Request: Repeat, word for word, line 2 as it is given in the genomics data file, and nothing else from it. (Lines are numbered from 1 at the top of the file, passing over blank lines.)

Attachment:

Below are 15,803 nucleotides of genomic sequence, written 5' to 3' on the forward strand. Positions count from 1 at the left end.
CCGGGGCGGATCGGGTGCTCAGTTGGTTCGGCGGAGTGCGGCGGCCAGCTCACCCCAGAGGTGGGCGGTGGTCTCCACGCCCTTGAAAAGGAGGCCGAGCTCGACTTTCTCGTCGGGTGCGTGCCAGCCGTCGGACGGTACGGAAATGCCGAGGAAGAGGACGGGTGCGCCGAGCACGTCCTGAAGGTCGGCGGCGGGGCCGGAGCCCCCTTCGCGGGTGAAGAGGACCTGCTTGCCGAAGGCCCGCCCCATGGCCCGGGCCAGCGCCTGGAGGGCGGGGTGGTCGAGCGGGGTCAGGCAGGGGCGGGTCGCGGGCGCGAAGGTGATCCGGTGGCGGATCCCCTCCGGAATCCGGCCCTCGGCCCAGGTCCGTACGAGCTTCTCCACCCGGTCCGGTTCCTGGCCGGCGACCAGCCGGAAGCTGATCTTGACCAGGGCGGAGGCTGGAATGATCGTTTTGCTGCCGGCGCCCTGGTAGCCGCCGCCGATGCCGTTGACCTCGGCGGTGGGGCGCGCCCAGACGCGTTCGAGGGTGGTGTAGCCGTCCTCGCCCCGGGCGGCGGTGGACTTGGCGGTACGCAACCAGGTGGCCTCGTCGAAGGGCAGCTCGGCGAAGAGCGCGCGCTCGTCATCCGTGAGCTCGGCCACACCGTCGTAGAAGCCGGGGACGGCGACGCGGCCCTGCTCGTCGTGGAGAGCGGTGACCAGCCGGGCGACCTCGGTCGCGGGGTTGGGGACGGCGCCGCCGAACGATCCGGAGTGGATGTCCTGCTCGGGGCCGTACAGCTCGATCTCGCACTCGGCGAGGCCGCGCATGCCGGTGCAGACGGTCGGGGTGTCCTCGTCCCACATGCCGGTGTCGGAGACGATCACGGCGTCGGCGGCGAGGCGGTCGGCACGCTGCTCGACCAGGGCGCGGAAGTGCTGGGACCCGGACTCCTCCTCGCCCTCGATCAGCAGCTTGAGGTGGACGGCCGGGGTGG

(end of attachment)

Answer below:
CCGGGGCGGATCGGGTGCTCAGTTGGTTCGGCGGAGTGCGGCGGCCAGCTCACCCCAGAGGTGGGCGGTGGTCTCCACGCCCTTGAAAAGGAGGCCGAGCTCGACTTTCTCGTCGGGTGCGTGCCAGCCGTCGGACGGTACGGAAATGCCGAGGAAGAGGACGGGTGCGCCGAGCACGTCCTGAAGGTCGGCGGCGGGGCCGGAGCCCCCTTCGCGGGTGAAGAGGACCTGCTTGCCGAAGGCCCGCCCCATGGCCCGGGCCAGCGCCTGGAGGGCGGGGTGGTCGAGCGGGGTCAGGCAGGGGCGGGTCGCGGGCGCGAAGGTGATCCGGTGGCGGATCCCCTCCGGAATCCGGCCCTCGGCCCAGGTCCGTACGAGCTTCTCCACCCGGTCCGGTTCCTGGCCGGCGACCAGCCGGAAGCTGATCTTGACCAGGGCGGAGGCTGGAATGATCGTTTTGCTGCCGGCGCCCTGGTAGCCGCCGCCGATGCCGTTGACCTCGGCGGTGGGGCGCGCCCAGACGCGTTCGAGGGTGGTGTAGCCGTCCTCGCCCCGGGCGGCGGTGGACTTGGCGGTACGCAACCAGGTGGCCTCGTCGAAGGGCAGCTCGGCGAAGAGCGCGCGCTCGTCATCCGTGAGCTCGGCCACACCGTCGTAGAAGCCGGGGACGGCGACGCGGCCCTGCTCGTCGTGGAGAGCGGTGACCAGCCGGGCGACCTCGGTCGCGGGGTTGGGGACGGCGCCGCCGAACGATCCGGAGTGGATGTCCTGCTCGGGGCCGTACAGCTCGATCTCGCACTCGGCGAGGCCGCGCATGCCGGTGCAGACGGTCGGGGTGTCCTCGTCCCACATGCCGGTGTCGGAGACGATCACGGCGTCGGCGGCGAGGCGGTCGGCACGCTGCTCGACCAGGGCGCGGAAGTGCTGGGACCCGGACTCCTCCTCGCCCTCGATCAGCAGCTTGAGGTGGACGGCCGGGGTGG